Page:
Oxford set to tell vaccine trial volunteers if they got a placebo once they are offered jabs by NHS

Sarah Newey
·5-min read
A researcher in a laboratory at the Jenner Institute working on the coronavirus vaccine developed by AstraZeneca and Oxford University - PA/John Cairns/University of Oxford
A researcher in a laboratory at the Jenner Institute working on the coronavirus vaccine developed by AstraZeneca and Oxford University - PA/John Cairns/University of Oxford
Coronavirus Article Bar with counter
Coronavirus Article Bar with counter

Volunteers in the Oxford-AstraZeneca vaccine trial are to be “unblinded” so they can receive potentially life saving Covid vaccinations quickly, the Telegraph has learnt.

Tens of thousands of people around the world who have participated in phase three trials of Covid vaccines remain unsure as to whether they received a placebo or the real thing.

It has posed a difficult ethical dilemma now the first vaccine has been approved for use, with scientists keen for trials to continue to collect added data, but participants worried that they may be forgoing protection which will soon be available to all.

At least one death has been reported among the placebo group of the Moderna phase three vaccine trial in the US, and others will inevitably follow in the months ahead.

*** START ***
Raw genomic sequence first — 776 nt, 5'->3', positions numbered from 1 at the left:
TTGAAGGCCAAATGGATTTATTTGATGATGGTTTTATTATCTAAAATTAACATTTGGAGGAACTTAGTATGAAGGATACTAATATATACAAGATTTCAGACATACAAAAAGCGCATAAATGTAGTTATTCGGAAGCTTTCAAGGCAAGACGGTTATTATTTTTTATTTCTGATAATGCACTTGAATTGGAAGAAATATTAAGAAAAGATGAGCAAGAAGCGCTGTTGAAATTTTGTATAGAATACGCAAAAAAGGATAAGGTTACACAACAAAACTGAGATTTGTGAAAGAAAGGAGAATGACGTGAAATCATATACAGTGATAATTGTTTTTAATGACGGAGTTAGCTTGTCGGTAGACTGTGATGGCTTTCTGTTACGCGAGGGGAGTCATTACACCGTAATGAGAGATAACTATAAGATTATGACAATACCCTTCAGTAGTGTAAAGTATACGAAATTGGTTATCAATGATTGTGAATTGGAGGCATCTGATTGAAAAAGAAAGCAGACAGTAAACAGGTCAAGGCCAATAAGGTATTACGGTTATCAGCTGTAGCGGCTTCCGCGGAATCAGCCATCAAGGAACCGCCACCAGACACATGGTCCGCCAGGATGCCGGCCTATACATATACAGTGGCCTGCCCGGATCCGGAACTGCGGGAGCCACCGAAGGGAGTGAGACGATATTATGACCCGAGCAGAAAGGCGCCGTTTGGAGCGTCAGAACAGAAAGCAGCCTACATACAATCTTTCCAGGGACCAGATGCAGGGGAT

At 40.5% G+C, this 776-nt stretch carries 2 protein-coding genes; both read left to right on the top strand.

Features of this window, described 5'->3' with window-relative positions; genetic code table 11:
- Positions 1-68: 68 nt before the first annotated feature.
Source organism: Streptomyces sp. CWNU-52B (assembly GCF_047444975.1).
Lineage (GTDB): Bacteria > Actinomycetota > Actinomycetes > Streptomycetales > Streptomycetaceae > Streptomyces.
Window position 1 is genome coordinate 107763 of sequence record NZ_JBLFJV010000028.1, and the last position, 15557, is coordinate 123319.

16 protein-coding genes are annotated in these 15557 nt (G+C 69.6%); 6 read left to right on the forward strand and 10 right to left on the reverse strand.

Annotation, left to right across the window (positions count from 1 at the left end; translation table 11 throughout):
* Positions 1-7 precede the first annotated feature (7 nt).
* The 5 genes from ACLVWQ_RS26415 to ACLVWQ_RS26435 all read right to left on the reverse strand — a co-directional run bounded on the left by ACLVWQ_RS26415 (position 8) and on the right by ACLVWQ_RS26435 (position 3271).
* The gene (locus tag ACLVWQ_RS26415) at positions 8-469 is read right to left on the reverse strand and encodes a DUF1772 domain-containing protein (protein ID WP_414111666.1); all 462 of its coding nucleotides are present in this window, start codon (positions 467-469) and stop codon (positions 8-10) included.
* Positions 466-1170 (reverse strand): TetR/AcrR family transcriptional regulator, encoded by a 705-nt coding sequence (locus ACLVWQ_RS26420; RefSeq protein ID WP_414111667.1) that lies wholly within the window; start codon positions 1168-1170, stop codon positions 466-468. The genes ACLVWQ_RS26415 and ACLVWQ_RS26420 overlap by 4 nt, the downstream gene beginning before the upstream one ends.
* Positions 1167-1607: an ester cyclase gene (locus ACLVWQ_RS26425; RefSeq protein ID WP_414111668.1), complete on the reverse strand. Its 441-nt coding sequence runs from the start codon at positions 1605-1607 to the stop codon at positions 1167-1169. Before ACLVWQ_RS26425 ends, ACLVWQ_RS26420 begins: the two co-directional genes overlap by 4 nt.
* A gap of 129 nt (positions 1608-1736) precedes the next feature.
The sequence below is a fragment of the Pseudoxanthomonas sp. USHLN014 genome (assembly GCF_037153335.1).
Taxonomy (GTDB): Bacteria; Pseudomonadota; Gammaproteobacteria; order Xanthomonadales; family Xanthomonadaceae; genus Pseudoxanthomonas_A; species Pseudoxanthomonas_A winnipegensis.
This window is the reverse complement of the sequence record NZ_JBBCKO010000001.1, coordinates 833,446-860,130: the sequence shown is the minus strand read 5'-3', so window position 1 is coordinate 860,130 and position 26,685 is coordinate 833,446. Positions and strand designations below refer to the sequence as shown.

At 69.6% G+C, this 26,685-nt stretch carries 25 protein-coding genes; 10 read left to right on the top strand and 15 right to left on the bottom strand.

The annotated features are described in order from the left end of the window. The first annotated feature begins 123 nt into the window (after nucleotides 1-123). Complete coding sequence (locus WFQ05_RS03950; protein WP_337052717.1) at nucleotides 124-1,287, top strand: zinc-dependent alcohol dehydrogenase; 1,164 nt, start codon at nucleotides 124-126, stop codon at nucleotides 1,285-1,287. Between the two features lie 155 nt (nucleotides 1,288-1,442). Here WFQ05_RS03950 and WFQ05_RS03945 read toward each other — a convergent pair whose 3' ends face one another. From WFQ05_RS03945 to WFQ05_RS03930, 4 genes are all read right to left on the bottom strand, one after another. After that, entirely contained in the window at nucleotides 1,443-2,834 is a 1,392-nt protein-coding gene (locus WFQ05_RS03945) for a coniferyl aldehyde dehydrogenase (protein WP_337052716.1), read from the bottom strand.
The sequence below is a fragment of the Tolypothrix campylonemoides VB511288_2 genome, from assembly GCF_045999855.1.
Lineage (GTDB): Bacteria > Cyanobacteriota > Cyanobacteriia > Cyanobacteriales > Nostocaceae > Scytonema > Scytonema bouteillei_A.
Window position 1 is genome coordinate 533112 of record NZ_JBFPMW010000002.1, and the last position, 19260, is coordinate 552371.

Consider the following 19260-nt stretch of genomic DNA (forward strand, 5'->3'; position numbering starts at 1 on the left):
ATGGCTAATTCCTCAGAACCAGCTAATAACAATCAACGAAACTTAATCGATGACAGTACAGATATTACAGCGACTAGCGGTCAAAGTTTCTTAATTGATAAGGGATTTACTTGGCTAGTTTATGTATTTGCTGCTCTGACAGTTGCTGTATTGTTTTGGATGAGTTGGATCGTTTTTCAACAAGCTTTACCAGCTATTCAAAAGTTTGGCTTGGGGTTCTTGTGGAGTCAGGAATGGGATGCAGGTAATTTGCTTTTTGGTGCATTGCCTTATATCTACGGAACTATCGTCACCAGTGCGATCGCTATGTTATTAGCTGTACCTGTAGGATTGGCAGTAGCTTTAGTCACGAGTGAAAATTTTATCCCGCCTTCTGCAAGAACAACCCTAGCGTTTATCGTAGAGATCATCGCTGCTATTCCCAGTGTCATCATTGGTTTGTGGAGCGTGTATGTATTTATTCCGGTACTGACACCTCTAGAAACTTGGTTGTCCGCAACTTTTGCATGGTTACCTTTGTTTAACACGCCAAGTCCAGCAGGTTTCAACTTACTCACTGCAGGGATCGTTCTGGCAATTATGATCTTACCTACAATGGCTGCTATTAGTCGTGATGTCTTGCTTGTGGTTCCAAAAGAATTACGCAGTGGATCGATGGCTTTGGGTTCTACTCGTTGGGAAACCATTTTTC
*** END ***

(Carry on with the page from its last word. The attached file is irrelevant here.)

While deaths were unavoidable at first, now that vaccines have been proved efficacious they are not. 

Participants in the Oxford-AstraZeneca trial have been told their status will be “unblinded” once they are offered an approved coronavirus vaccine by the NHS, ensuring that they will not be left unprotected for long.

“They have said that essentially, once the vaccine comes out into mass circulation, they will unblind everyone,” said Lottie Gross, a 29 year old volunteer. 

The Oxford team confirmed the move yesterday, saying that it was in talks with regulators “to align with a national position on unblinding in Covid-19 trials.”

“Without our trial volunteers, we could not have managed to get the great results we have, and it is totally appropriate for those people on the Oxford trial eligible for the first vaccinations to be able to receive them quickly,” a spokesperson said. 

The issue highlights the tension between the continued need for trial data and the  safety of study participants.

“Regulators will try to encourage trials to continue as long as possible, as clearly it's so important to know how long protection lasts,” said Stephen Evans, a professor of Pharmacoepidemiology at the London School of Hygiene and Tropical Medicine. “If they end too soon we could lose a wealth of data.”

But he added that unblinding trial data at this stage is standard practice. 

“When a vaccine becomes available that is demonstrably effective, someone in a trial can decide to withdraw. Usually they are asked to contact the investigator, who will explain that the consequences are that they may lose information,” he said.